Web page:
Photo via Metro

Here's one for the awful coincidence category. The blogosphere is buzzing this week after photos of a 1970s board game surfaced on the Internet. It's called "BP Offshore Oil Strike." We haven't seen the rule book, but according to CNN.com, players face many of the same real-world challenges that BP is up against in the real-life version unfolding in the Gulf of Mexico.

"The game...revolves around four players exploring for oil, building platforms and constructing pipelines - all in the name of being the first to make $120 million," CNN.com reports. "But like the real-life oil game there are some big hazards, too. Players have to deal with the possibility of large-scale oil spills and cover cleanup costs. You struggle with "hazard cards" that include phrases now part of our daily vernacular, including: "Blow-out! Rig damaged. Oil slick cleanup costs. Pay $1 million.""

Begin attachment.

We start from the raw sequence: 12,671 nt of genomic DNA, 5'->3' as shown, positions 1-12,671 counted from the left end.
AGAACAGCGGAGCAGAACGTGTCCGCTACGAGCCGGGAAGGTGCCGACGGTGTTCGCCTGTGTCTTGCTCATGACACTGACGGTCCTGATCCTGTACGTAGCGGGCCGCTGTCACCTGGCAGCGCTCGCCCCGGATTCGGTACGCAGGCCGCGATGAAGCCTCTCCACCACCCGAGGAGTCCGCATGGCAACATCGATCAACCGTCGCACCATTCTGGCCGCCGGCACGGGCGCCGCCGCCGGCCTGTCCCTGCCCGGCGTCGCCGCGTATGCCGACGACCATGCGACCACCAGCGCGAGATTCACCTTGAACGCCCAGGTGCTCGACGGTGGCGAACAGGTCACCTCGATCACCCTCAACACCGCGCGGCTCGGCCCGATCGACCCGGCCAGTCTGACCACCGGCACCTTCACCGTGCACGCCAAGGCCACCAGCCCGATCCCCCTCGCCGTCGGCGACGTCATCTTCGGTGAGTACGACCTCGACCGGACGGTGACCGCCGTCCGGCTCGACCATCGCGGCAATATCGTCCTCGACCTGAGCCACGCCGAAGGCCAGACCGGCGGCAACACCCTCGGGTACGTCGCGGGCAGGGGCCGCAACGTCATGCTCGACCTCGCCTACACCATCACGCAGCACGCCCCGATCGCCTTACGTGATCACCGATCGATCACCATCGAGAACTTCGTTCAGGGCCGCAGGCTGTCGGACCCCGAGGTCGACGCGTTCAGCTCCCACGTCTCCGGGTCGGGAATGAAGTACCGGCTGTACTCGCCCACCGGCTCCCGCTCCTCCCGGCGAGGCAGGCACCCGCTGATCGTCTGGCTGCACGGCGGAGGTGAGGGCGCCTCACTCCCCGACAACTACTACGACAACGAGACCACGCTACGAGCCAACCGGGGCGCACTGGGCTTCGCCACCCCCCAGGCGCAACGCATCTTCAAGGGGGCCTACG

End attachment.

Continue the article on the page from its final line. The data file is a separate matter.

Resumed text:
That last line points to another oddity of the game. According to the UK's Metro, which first reported the story, the game was made by the Scottish company Printabox. So why were the damages listed in American dollars?

UPDATE: While we're on the topic of oil exploration board games, check out this other find from the US Minerals Management Service. Who knew oil drilling could be so much fun for kids!

Follow Matt Berger at @byMattBerger